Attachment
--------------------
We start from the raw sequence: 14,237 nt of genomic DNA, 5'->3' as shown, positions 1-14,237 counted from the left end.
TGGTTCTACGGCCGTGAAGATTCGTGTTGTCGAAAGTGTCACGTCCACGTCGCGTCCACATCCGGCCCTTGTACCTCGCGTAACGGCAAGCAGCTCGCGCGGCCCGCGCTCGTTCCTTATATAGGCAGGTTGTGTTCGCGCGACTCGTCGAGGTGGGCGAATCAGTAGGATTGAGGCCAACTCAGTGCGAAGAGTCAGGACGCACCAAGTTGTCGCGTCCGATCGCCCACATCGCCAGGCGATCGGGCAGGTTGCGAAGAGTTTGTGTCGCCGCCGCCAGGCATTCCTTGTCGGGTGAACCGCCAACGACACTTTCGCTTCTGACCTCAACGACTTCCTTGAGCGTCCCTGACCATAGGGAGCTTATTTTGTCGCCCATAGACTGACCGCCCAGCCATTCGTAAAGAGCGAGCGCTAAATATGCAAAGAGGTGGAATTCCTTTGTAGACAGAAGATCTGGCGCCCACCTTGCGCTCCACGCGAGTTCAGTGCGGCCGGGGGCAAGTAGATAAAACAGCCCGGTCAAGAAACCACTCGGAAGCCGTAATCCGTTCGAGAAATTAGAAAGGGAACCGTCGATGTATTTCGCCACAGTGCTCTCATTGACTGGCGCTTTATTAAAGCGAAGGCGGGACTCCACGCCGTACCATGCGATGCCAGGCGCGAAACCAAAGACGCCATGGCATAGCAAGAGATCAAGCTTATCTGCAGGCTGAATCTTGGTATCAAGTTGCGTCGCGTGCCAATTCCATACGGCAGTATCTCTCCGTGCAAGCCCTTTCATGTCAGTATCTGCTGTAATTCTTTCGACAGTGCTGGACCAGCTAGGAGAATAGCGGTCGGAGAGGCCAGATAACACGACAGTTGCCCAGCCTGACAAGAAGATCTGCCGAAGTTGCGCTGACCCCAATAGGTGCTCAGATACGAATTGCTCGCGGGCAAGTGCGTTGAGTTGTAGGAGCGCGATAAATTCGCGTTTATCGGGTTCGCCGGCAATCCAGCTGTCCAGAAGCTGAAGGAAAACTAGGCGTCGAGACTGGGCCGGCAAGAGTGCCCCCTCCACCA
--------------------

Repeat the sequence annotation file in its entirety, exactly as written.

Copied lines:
We start from the raw sequence: 14,237 nt of genomic DNA, 5'->3' as shown, positions 1-14,237 counted from the left end.
TGGTTCTACGGCCGTGAAGATTCGTGTTGTCGAAAGTGTCACGTCCACGTCGCGTCCACATCCGGCCCTTGTACCTCGCGTAACGGCAAGCAGCTCGCGCGGCCCGCGCTCGTTCCTTATATAGGCAGGTTGTGTTCGCGCGACTCGTCGAGGTGGGCGAATCAGTAGGATTGAGGCCAACTCAGTGCGAAGAGTCAGGACGCACCAAGTTGTCGCGTCCGATCGCCCACATCGCCAGGCGATCGGGCAGGTTGCGAAGAGTTTGTGTCGCCGCCGCCAGGCATTCCTTGTCGGGTGAACCGCCAACGACACTTTCGCTTCTGACCTCAACGACTTCCTTGAGCGTCCCTGACCATAGGGAGCTTATTTTGTCGCCCATAGACTGACCGCCCAGCCATTCGTAAAGAGCGAGCGCTAAATATGCAAAGAGGTGGAATTCCTTTGTAGACAGAAGATCTGGCGCCCACCTTGCGCTCCACGCGAGTTCAGTGCGGCCGGGGGCAAGTAGATAAAACAGCCCGGTCAAGAAACCACTCGGAAGCCGTAATCCGTTCGAGAAATTAGAAAGGGAACCGTCGATGTATTTCGCCACAGTGCTCTCATTGACTGGCGCTTTATTAAAGCGAAGGCGGGACTCCACGCCGTACCATGCGATGCCAGGCGCGAAACCAAAGACGCCATGGCATAGCAAGAGATCAAGCTTATCTGCAGGCTGAATCTTGGTATCAAGTTGCGTCGCGTGCCAATTCCATACGGCAGTATCTCTCCGTGCAAGCCCTTTCATGTCAGTATCTGCTGTAATTCTTTCGACAGTGCTGGACCAGCTAGGAGAATAGCGGTCGGAGAGGCCAGATAACACGACAGTTGCCCAGCCTGACAAGAAGATCTGCCGAAGTTGCGCTGACCCCAATAGGTGCTCAGATACGAATTGCTCGCGGGCAAGTGCGTTGAGTTGTAGGAGCGCGATAAATTCGCGTTTATCGGGTTCGCCGGCAATCCAGCTGTCCAGAAGCTGAAGGAAAACTAGGCGTCGAGACTGGGCCGGCAAGAGTGCCCCCTCCACCA